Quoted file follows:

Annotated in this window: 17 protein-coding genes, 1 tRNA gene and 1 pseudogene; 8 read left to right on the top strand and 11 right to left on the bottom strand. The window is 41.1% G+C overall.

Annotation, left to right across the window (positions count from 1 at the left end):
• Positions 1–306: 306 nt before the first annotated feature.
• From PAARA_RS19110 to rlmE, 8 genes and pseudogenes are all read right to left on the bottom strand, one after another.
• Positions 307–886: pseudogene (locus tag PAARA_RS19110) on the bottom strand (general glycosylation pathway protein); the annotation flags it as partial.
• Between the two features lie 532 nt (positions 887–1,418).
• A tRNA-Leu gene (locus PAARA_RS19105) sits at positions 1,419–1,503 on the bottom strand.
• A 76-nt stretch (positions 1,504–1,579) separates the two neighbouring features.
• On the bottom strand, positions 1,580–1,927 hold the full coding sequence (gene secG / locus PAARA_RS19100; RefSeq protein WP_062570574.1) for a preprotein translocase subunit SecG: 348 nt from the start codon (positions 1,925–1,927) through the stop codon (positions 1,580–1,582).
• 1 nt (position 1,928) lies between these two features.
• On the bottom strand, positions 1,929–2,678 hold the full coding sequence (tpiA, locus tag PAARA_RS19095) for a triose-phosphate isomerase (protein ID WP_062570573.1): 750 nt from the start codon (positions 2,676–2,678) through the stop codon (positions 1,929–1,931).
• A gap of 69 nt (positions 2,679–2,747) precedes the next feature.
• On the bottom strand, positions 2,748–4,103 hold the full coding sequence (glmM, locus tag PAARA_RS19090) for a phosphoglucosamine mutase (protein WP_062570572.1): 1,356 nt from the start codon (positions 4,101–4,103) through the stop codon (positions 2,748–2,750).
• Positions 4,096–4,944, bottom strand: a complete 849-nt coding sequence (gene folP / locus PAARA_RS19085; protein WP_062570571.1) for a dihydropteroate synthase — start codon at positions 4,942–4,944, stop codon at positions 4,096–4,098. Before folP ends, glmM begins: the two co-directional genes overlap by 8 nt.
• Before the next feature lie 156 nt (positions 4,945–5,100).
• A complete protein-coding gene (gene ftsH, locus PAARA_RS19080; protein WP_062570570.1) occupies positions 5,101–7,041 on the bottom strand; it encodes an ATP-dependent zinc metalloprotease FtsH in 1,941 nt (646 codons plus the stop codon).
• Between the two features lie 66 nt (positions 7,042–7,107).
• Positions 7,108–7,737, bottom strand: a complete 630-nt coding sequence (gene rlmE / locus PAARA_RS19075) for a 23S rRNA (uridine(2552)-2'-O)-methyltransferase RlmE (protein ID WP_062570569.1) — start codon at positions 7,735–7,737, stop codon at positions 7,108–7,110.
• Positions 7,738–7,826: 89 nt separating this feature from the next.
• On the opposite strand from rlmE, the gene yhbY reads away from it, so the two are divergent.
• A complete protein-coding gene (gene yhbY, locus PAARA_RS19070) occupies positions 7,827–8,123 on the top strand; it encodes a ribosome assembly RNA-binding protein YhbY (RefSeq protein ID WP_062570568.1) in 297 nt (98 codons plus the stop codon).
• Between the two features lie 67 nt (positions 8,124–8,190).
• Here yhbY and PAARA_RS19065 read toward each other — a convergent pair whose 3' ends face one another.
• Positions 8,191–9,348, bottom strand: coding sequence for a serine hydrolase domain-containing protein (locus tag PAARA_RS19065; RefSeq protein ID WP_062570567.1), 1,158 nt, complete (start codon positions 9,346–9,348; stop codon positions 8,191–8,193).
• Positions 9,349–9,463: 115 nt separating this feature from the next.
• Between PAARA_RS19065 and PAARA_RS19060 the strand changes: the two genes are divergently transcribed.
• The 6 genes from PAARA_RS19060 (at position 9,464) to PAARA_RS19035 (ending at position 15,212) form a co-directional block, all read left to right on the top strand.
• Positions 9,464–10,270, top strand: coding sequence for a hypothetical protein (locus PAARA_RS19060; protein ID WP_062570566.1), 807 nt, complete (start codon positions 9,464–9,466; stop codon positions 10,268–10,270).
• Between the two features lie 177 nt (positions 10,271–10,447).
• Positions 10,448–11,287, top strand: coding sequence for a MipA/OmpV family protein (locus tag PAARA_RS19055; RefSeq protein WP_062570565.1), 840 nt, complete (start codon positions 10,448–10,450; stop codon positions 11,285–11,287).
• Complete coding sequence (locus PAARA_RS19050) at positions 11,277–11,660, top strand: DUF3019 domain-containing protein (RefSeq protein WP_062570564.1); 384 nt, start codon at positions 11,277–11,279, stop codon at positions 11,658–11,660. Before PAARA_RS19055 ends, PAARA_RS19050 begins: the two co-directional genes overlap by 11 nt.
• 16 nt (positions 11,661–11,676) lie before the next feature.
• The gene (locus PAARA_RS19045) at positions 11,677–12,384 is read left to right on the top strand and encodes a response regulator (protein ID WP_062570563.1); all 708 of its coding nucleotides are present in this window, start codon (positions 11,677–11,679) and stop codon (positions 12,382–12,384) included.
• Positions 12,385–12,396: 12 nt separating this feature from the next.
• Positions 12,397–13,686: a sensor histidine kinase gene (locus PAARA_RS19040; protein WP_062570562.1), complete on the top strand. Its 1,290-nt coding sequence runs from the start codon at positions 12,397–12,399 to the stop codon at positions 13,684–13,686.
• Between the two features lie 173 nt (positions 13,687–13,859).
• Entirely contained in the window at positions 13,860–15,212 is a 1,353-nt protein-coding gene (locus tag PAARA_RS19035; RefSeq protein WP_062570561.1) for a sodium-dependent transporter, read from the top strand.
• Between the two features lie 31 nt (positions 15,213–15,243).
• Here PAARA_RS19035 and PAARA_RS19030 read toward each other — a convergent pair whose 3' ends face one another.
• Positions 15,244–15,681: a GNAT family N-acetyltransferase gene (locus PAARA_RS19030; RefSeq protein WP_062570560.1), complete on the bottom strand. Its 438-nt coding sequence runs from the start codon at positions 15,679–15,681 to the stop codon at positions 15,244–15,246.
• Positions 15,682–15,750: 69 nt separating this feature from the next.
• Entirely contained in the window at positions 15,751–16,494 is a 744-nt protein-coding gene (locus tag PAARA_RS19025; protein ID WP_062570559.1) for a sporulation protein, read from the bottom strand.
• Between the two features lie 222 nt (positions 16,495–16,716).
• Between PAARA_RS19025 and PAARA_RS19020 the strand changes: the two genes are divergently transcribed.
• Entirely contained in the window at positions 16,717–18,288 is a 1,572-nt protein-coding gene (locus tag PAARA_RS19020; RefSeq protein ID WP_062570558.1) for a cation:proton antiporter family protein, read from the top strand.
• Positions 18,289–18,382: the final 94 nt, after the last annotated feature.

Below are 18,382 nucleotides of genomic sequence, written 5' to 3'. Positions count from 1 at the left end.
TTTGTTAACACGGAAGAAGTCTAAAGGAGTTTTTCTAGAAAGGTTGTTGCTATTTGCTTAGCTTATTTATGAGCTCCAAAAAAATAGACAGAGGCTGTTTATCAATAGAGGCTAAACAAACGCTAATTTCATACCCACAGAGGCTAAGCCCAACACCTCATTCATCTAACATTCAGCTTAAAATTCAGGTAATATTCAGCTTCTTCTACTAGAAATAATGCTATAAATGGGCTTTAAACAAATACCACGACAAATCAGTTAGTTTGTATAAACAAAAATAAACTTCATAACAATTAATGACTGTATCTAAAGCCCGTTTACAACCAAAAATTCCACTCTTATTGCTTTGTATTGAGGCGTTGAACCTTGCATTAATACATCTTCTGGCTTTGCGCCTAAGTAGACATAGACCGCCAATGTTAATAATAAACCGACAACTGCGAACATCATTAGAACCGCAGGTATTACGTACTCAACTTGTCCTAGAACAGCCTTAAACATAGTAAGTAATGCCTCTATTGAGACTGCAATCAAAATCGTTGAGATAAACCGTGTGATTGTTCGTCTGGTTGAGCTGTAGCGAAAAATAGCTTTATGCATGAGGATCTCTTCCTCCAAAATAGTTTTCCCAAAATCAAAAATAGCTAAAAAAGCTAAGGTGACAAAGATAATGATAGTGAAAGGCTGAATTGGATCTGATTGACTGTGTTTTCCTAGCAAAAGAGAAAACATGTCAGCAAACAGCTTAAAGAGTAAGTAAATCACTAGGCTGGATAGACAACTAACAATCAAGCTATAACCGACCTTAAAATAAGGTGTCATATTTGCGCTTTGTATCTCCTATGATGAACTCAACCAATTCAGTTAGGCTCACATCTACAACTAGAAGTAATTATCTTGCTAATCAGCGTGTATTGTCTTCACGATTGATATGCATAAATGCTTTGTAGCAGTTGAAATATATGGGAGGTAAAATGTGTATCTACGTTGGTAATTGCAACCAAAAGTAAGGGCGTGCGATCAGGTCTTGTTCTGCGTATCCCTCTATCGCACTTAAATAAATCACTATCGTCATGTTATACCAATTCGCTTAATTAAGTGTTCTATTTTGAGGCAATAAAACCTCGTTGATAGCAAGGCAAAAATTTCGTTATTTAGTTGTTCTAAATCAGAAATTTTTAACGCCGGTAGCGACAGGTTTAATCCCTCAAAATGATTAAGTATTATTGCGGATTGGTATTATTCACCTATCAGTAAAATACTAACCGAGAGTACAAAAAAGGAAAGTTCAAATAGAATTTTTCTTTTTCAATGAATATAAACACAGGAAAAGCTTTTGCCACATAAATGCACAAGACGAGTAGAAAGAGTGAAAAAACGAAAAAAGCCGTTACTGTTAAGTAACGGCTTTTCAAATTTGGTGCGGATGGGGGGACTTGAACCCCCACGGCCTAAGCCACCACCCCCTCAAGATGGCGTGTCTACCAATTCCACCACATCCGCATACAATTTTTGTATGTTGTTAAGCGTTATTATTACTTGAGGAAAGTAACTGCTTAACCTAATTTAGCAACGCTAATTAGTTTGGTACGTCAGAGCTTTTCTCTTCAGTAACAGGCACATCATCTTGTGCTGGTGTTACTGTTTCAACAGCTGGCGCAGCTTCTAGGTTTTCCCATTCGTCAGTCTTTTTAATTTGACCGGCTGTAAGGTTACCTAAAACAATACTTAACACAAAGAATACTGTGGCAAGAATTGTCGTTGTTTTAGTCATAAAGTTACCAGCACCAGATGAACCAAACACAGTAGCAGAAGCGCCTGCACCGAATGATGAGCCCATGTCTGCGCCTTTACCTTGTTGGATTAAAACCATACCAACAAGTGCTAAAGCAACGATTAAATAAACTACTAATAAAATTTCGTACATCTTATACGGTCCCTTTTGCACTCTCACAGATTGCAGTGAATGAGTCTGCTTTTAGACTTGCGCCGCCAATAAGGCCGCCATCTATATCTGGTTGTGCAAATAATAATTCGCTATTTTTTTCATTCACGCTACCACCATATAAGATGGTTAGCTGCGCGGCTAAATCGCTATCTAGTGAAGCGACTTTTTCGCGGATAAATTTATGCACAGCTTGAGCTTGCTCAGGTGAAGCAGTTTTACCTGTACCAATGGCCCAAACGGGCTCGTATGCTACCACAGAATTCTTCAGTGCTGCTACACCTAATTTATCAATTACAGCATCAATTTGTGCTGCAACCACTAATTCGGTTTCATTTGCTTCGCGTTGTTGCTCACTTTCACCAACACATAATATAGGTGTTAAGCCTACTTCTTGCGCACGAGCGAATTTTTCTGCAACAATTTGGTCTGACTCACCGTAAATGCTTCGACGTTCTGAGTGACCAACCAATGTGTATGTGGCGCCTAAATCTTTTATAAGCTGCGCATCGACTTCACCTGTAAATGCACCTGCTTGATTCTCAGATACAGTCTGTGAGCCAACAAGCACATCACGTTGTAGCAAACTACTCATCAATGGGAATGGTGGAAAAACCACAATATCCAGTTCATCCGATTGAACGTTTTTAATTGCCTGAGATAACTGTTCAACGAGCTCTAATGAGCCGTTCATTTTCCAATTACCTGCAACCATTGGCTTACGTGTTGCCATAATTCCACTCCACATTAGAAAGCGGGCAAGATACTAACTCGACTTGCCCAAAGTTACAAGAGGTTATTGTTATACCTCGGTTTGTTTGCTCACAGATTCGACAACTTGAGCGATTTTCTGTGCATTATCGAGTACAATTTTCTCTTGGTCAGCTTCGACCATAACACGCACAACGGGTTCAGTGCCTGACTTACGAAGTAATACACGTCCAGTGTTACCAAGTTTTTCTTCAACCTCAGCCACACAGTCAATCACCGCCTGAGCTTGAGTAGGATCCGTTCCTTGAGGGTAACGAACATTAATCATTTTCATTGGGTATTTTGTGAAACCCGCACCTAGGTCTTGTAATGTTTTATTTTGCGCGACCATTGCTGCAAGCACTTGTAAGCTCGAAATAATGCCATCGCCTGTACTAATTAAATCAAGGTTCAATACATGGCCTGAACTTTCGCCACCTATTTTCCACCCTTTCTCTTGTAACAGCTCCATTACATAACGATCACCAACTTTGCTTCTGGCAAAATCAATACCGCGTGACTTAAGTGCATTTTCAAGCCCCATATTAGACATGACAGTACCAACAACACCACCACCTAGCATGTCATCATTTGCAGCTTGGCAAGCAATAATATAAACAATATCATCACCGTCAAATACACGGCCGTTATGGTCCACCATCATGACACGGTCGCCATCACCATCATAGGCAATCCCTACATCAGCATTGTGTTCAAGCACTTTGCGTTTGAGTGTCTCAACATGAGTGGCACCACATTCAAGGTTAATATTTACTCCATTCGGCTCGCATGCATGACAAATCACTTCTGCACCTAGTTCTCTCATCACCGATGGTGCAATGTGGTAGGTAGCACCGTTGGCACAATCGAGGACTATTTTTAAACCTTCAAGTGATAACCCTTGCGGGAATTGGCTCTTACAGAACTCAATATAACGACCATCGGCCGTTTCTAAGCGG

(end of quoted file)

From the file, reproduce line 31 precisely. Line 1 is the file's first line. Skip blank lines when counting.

• Complete coding sequence (locus PAARA_RS19050) at positions 11,277–11,660, top strand: DUF3019 domain-containing protein (RefSeq protein WP_062570564.1); 384 nt, start codon at positions 11,277–11,279, stop codon at positions 11,658–11,660. Before PAARA_RS19055 ends, PAARA_RS19050 begins: the two co-directional genes overlap by 11 nt.